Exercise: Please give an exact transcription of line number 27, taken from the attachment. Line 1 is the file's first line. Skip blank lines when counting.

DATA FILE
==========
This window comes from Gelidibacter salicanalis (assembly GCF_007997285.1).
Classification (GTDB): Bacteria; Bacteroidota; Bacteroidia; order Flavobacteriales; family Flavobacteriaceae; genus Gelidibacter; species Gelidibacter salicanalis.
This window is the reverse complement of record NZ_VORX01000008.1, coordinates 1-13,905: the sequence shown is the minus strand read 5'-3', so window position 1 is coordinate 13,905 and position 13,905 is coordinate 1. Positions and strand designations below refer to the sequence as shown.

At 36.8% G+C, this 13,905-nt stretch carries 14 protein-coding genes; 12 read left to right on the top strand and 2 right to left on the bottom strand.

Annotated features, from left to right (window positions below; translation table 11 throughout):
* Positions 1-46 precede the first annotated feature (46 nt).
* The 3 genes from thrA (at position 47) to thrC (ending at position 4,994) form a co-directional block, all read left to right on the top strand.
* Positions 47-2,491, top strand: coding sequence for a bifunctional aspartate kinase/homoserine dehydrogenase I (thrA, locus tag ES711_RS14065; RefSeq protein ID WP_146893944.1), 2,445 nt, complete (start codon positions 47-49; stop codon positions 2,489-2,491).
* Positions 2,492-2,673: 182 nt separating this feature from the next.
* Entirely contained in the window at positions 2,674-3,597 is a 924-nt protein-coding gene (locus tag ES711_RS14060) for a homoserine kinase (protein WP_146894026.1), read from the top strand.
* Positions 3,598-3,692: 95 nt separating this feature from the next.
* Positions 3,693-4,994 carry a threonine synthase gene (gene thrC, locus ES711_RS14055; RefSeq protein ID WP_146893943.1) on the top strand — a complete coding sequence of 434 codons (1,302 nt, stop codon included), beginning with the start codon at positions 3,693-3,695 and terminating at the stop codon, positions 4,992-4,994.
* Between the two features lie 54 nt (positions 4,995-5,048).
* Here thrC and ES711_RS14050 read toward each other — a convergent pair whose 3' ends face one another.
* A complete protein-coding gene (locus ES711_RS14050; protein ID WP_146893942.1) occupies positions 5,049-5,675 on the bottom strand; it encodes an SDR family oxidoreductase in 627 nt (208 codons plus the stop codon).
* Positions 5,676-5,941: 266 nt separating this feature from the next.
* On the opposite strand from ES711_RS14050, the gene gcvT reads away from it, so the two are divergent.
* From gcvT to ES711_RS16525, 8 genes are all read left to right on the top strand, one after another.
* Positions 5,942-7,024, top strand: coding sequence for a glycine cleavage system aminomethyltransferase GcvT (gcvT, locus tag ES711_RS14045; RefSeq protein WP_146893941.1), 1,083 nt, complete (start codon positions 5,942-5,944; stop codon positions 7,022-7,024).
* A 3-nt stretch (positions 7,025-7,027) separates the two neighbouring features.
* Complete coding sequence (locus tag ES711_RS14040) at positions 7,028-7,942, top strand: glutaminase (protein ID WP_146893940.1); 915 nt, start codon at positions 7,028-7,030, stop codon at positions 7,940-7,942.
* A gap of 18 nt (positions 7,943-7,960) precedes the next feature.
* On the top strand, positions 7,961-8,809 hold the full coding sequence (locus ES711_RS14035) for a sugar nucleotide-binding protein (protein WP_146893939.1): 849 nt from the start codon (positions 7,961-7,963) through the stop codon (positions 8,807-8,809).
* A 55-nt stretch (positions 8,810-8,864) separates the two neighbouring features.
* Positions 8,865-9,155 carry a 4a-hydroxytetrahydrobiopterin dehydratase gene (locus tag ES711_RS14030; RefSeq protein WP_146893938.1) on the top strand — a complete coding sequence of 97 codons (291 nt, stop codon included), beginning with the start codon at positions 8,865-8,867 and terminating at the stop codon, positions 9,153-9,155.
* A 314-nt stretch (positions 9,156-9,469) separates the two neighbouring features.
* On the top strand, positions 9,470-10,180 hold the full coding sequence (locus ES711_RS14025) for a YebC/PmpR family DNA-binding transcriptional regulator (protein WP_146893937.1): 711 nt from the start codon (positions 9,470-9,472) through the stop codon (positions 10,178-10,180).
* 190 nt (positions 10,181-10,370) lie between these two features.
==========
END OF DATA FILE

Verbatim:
* On the top strand, positions 9,470-10,180 hold the full coding sequence (locus ES711_RS14025) for a YebC/PmpR family DNA-binding transcriptional regulator (protein WP_146893937.1): 711 nt from the start codon (positions 9,470-9,472) through the stop codon (positions 10,178-10,180).